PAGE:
Although Skyline has not attempted major changes in its basic structure (such as multi-age grouping), the functioning and climate of the school have been significantly affected by TOPS activities. By supporting the project coordinator position and a project room, featuring an area set up for hands-on science activities (as well as a software library and 14 networked PCs), TOPS has provided opportunities for teachers to observe and support each other's work in conducting project-based and technology-supported activities. The technology coordinator may team teach a lesson with the regular teacher; alternatively, she may take over the class while the regular teacher observes a technology-using teacher at Skyline or elsewhere.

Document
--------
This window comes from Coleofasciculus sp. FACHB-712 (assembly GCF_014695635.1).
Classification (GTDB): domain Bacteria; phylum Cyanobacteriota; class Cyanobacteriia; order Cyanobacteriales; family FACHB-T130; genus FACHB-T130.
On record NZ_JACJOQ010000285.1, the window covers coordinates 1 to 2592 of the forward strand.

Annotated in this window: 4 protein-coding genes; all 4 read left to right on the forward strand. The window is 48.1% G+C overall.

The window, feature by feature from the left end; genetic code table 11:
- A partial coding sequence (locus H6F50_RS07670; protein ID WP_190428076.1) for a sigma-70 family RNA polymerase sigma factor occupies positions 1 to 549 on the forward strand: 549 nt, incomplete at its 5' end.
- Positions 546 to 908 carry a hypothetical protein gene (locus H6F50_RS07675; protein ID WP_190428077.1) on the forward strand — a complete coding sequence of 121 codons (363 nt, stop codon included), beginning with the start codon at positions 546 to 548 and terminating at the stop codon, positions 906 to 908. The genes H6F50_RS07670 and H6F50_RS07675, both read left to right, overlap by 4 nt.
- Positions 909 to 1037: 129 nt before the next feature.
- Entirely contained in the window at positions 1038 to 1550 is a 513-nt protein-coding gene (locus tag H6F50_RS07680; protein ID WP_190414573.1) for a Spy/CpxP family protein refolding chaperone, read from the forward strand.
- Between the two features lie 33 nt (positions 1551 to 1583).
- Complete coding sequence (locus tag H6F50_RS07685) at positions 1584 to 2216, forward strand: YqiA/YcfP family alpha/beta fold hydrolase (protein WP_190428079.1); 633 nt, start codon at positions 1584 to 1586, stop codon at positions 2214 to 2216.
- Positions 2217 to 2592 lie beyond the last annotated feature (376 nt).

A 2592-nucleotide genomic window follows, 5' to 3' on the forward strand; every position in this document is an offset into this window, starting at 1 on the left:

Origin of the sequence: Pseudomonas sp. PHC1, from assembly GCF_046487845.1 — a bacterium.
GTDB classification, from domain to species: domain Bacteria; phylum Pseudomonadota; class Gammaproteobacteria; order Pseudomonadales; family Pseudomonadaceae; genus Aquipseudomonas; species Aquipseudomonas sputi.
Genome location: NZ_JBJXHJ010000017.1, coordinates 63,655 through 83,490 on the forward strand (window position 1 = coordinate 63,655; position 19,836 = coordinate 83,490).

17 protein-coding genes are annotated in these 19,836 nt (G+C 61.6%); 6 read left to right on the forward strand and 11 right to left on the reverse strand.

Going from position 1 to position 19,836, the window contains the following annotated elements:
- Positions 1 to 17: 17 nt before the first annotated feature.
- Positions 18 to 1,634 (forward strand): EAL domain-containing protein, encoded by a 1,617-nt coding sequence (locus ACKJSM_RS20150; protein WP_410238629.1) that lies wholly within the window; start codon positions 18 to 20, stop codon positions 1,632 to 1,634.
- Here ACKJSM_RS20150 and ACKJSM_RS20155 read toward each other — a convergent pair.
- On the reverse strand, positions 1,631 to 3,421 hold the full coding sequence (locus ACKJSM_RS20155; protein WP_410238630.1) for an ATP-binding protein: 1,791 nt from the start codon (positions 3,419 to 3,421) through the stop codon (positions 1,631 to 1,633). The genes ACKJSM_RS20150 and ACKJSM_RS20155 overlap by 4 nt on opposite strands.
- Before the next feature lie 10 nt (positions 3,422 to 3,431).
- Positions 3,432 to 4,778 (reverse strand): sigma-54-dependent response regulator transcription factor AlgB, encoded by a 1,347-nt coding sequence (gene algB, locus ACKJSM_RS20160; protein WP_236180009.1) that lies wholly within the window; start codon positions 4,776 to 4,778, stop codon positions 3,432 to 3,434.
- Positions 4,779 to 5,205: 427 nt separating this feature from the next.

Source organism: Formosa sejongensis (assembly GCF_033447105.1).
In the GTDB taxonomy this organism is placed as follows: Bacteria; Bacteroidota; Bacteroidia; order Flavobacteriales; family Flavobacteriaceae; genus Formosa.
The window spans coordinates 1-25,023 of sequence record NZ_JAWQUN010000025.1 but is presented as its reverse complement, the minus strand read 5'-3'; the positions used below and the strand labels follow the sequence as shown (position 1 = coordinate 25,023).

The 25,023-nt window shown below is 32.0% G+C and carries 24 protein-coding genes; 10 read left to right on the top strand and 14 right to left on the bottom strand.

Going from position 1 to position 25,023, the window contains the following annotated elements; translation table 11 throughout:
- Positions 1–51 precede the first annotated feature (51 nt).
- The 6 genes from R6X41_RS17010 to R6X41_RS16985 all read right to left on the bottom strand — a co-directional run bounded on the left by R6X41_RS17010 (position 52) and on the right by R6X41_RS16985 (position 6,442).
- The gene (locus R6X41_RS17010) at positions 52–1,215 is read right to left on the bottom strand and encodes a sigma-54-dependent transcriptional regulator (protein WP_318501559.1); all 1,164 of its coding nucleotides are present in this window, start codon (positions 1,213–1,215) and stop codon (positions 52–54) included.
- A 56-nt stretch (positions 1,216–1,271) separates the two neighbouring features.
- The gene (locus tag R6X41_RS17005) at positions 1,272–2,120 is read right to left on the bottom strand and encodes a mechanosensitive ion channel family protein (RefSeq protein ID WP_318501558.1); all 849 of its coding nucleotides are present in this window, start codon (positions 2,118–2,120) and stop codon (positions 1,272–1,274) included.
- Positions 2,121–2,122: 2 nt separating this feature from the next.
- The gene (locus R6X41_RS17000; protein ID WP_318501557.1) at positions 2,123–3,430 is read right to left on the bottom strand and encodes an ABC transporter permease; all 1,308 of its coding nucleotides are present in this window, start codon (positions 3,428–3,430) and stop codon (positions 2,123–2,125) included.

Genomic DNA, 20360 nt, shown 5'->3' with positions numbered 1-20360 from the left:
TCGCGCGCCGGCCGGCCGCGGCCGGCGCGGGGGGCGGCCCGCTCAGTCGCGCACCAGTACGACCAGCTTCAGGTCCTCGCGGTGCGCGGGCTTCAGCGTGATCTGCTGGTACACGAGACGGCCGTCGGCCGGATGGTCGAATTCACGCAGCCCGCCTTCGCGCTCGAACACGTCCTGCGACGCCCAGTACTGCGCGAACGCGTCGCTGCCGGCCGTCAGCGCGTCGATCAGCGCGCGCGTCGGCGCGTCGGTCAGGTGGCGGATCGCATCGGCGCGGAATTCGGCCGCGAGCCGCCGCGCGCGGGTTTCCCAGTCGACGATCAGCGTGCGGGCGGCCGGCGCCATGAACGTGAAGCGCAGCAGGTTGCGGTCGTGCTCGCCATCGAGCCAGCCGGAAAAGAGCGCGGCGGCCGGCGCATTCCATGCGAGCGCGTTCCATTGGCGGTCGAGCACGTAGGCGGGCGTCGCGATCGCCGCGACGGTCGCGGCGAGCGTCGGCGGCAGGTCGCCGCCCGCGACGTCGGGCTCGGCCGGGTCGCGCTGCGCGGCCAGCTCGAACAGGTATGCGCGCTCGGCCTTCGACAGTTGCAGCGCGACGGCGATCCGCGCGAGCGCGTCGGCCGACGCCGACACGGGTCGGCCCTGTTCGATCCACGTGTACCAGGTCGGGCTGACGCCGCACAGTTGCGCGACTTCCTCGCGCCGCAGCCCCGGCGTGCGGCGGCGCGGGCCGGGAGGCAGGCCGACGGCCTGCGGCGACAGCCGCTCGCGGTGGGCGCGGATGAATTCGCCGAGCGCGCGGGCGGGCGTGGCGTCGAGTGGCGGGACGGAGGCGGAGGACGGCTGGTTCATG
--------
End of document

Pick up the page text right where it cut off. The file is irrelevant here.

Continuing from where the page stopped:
In a typical lesson, a third-grade teacher introduced her class to the topic of decay in a whole-class discussion format, using the chalkboard to write down key concepts. She reinforced these concepts with images and video clips from a laser disc attached to a large monitor (an apple decomposing and a graphic close-up of a dead rat swelling and exploding). A Micro/Macro video projection system was used to show living bacteria collected from classroom air molecules. On the next day, the theme was followed up in the project room, where the teacher and technology coordinator conducted hands-on explorations of classroom bacteria.